With these rules, waiting is the cheapest way to buy more annuity coverage. However, few take advantage of this opportunity. Currently, about 46 percent of participants begin claiming at 62, the first year in which they are eligible, the government says. Less than 5 percent of participants delay past age 66. This is unfortunate. If you are in good health and you can afford to wait, my advice is that you should wait as long as possible. The greater is your guaranteed lifetime income, the easier it will be to organize your retirement budget, and the less you will worry about living “too long.”

The Social Security Administration could take some steps to encourage people to delay. First, change some confusing terminology. For historical reasons, Social Security labels an intermediate age between 62 and 70 as the “Full (normal) Retirement Age.” Yes, the parenthetical “normal” is part of the official language. The age had traditionally been 65, but it is slowly being raised to age 67. For anyone born between 1943 and 1954, for example, the age is set at 66.

Let’s get rid of this awkward and misleading term. Benefits at that age are not “full” and retiring at that age is not “normal.” Research shows that the designation of a full retirement age can serve as an anchor that influences people’s choices, and may help explain why so few people delay claiming past age 66.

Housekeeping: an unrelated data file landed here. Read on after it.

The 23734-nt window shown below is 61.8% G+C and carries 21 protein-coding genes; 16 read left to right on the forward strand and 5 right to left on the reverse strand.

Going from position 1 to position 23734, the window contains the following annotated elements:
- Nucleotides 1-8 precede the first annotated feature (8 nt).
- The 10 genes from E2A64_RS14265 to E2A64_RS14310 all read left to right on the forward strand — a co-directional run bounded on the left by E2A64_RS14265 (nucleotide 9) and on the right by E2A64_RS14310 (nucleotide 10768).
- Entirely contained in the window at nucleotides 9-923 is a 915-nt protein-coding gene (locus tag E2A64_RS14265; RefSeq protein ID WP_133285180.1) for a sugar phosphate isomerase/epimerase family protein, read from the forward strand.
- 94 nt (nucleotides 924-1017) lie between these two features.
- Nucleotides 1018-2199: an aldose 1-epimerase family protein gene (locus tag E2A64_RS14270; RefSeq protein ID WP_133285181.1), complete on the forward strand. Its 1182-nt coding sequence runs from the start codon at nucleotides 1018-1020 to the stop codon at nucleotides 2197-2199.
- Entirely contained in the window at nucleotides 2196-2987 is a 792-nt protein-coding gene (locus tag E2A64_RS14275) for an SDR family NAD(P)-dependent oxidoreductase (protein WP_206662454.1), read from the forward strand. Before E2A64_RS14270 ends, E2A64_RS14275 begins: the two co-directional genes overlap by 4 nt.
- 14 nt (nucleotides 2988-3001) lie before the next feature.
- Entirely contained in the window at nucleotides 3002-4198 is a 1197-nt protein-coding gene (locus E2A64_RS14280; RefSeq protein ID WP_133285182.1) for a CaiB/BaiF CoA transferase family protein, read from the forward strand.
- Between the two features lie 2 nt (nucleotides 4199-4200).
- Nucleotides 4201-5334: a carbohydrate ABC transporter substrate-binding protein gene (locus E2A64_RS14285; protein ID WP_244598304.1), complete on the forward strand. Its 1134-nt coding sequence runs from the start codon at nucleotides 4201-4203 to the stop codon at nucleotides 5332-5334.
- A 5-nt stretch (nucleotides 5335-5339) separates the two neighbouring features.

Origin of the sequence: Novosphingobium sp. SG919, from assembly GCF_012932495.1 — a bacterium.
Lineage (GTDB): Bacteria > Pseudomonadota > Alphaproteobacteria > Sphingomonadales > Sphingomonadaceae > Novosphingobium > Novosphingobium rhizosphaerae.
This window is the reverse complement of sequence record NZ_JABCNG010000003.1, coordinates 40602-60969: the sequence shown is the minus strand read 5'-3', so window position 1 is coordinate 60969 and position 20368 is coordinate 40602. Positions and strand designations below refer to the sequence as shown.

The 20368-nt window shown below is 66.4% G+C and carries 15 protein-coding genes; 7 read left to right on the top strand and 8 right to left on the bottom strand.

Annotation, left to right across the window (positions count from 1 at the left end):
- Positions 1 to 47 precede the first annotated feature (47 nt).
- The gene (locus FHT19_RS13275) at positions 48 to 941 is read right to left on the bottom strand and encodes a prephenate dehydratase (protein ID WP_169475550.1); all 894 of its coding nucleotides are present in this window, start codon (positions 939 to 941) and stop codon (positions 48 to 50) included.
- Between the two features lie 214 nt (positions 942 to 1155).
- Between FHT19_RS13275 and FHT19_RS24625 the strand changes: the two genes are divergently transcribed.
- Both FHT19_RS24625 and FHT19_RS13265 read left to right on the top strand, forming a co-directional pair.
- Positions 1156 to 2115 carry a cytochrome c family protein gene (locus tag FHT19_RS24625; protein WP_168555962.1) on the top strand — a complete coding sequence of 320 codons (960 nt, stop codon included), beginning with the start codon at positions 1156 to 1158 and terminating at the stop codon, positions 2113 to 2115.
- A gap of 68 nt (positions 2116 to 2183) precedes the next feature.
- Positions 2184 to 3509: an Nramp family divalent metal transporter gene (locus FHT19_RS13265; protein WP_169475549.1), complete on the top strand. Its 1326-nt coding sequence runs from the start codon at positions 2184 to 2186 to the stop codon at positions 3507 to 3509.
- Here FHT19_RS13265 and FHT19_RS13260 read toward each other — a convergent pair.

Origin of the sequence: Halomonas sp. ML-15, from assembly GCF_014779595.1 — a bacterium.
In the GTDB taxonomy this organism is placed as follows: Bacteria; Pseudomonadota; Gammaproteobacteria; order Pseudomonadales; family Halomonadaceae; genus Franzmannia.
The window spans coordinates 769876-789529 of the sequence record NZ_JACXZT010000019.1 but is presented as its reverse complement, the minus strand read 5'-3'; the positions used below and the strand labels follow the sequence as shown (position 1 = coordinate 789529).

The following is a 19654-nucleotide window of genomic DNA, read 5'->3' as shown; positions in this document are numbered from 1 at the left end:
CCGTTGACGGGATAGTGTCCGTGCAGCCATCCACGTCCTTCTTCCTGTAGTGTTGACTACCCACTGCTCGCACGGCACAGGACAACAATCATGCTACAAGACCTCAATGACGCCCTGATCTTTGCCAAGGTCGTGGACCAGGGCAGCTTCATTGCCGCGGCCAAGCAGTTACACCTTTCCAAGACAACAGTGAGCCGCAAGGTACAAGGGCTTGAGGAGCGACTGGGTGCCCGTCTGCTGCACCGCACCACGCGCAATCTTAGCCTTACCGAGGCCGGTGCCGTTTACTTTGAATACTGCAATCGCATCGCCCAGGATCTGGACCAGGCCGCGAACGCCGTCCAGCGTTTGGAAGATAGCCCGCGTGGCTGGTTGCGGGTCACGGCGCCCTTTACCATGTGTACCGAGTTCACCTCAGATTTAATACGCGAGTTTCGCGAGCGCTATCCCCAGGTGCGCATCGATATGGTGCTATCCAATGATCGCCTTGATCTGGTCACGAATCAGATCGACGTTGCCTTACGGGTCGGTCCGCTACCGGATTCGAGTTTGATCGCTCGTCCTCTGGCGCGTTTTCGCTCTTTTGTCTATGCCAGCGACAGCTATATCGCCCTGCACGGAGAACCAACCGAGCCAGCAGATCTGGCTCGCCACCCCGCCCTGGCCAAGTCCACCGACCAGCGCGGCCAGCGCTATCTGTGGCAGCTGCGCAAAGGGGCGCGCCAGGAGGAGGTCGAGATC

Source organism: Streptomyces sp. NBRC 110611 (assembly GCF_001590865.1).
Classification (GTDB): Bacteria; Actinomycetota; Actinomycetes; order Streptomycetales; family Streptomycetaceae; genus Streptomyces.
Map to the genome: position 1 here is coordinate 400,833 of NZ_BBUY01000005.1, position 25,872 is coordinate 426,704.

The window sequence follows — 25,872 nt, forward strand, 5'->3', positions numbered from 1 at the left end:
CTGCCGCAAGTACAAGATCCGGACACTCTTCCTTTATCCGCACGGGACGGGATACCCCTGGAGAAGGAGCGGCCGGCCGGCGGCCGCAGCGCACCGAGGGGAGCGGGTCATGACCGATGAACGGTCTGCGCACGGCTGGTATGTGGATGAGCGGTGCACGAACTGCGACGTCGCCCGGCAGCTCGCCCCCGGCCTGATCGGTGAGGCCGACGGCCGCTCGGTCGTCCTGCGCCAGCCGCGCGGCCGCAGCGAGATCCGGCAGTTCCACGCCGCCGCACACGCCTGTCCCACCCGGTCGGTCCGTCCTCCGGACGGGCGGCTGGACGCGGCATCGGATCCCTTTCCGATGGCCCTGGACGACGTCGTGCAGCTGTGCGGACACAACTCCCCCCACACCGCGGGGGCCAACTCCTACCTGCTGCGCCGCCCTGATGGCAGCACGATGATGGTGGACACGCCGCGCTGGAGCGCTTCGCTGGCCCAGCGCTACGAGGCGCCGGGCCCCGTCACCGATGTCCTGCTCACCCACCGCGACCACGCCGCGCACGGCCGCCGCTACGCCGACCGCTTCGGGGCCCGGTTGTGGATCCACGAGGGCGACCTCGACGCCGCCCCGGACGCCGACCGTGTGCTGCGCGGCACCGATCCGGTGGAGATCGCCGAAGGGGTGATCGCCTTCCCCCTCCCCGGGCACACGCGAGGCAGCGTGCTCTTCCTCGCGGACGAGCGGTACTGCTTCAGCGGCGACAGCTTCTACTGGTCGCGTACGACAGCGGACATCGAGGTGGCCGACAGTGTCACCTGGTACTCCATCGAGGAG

THERE is a bolder step that could make additional Social Security benefits available for many people. Pamela Perun of the Aspen Institute suggests that participants be able to “top up” their Social Security benefits. Participants could buy up to $100,000 in additional annuity benefits by sending a check to the Social Security Administration. The $100,000 cap is arbitrary, but the idea behind having a cap is to leave the high-end market to the private sector. Payments would just be added to the usual Social Security check, so the administrative costs would be small.

These reforms will not solve everyone’s problems, but they would make household budgeting easier and less worrisome. With baby boomers starting to reach retirement age, now is a great time to take these steps.

Richard H. Thaler is a professor of economics and behavioral science at the Booth School of Business at the University of Chicago. He is also an academic adviser to the Allianz Global Investors Center for Behavioral Finance, a part of Allianz, which sells financial products including annuities. The company was not consulted for this column.